Why don’t off-licence managers look out of the window in the morning? The answer, according to a joke that’s doing the rounds in the booze trade, is that they’d have nothing to do in the afternoon. The news that First Quench Retailing, the company that owns 1,300 branches of Threshers, Wine Rack and The Local, has gone into administration is a potentially terminal blow for high street wine retailing. Many of the shops are now as low on stock as they are on customers.
Just as I was wondering who on earth would buy the 900-odd First Quench stores that are still trading — short of staking it on a single hand of poker, I can’t think of a quicker way to lose a few million quid — Oddbins held its best press tasting for seven years. I’m not suggesting that Oddbins buys the rump of First Quench, but its resurrection is encouraging at a time when the high street is on the skids.
Many of you may have given up on Oddbins. I went along to the tasting feeling much the same way, partly because I remember what the chain was like in its 1990s heyday. Things were particularly bad between 2002 and August 2008, under the ownership of the French company, Castel, which filled the range with its own mostly mediocre products. When the son of a previous owner bought the company last year, it looked as if things might improve, but by and large they haven’t.
Managing director Simon Baile’s excuse was that it would take time to turn Oddbins around. As much as anything, he had to get rid of all those Castel wines. But I wasn’t convinced that the new buying team knew what it was doing. Better than Castel, without a doubt, but not much better. Oddbins just couldn’t reignite the spark that once made it the best wine retailer in Europe, if not the world.
But guess what? This tasting took my expectations and tipped them into the nearest spittoon. Oddbins has cleared out much of the backlog of rubbish and has replaced it with 400 new wines, including some first-rate purchases from France, Italy, Spain, South Africa, New Zealand and Australia. It was almost like the old days. Instead of a roomful of grumpy hacks tutting into their notebooks, there were smiles of approval.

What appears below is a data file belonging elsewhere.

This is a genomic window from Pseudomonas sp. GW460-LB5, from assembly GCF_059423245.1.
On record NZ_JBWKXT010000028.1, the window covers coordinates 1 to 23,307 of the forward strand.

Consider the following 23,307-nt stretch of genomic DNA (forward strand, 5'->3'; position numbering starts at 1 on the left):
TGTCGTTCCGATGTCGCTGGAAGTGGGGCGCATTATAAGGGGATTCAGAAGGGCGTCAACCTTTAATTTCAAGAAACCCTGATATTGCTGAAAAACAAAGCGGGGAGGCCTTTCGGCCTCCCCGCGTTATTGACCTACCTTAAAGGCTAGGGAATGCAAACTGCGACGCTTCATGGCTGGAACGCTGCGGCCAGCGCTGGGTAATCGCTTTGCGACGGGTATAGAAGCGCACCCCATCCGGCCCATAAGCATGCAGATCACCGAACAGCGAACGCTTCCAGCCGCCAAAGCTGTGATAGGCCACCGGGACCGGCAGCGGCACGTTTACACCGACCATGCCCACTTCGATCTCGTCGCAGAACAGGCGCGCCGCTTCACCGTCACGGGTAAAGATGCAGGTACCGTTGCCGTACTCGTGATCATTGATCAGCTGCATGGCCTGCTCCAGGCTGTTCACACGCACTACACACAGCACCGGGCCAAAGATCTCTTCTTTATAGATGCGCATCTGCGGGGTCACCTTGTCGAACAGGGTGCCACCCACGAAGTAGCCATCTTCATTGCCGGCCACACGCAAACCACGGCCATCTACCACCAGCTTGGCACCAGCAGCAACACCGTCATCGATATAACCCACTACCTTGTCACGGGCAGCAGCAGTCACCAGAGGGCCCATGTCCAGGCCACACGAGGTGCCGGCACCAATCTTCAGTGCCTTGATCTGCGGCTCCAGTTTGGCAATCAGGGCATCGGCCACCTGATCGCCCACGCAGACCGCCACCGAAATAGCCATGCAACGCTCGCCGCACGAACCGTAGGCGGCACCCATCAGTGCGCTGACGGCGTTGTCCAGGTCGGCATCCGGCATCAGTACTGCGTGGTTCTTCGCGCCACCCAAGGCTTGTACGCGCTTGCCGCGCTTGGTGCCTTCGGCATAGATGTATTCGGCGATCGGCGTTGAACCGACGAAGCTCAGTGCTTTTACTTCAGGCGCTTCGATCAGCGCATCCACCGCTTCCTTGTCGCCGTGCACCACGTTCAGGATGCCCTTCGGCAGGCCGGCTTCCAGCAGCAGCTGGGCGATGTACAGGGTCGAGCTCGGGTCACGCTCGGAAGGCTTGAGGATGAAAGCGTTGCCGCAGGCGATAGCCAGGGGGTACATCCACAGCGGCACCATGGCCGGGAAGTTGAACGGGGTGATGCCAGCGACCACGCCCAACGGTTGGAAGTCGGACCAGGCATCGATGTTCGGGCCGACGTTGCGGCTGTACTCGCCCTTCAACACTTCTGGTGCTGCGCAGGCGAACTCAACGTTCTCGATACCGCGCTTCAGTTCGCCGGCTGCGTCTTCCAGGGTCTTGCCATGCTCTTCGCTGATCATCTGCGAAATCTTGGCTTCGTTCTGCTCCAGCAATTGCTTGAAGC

Two things are particularly encouraging: the return of small parcels of wine (the very thing from which Oddbins takes its name) and a willingness to list more ambitious and unusual bottles. The signs are that Oddbins customers are responding and are once more prepared to spend money on interesting wines. The chain’s average bottle price is now a very respectable £7.67.
What should you buy? At least a third of the 150 wines at the tasting were worth recommending, but six that you should get your hands on sooner rather than later are the dry, slightly peppery Ombra Prosecco, Veneto (£9.99, £7.99 by the mixed case, 11%), the pear and apple fruity 2008 Godello, Alma de Blanco, Moneterrei (£8.99, £7.19, 13%), the fresh, subtle, Burgundian-style 2007 Cono Sur 20 Barrels Chardonnay, Casablanca (£13.99, £11.19, 13.5%), the elegant, grassy, finely structured 2001 Château d’Escurac Médoc (£15.99, £12.79, 13%), the smooth, blackberryish, sumptuous 2007 Les Ollieux, Boutenac, Coteaux du Languedoc (£18.99, £15.19, 14%) and the bold, brambly, flavour-packed 2008 Two Hands Gnarly Dudes Shiraz, Barossa Valley (£17.99, £14.39, 15%).
So have a look at the Oddbins’ website (www.oddbins.com) or, better still, visit a branch. My guess is that the staff won’t be staring out of the window.★
Originally published in The Observer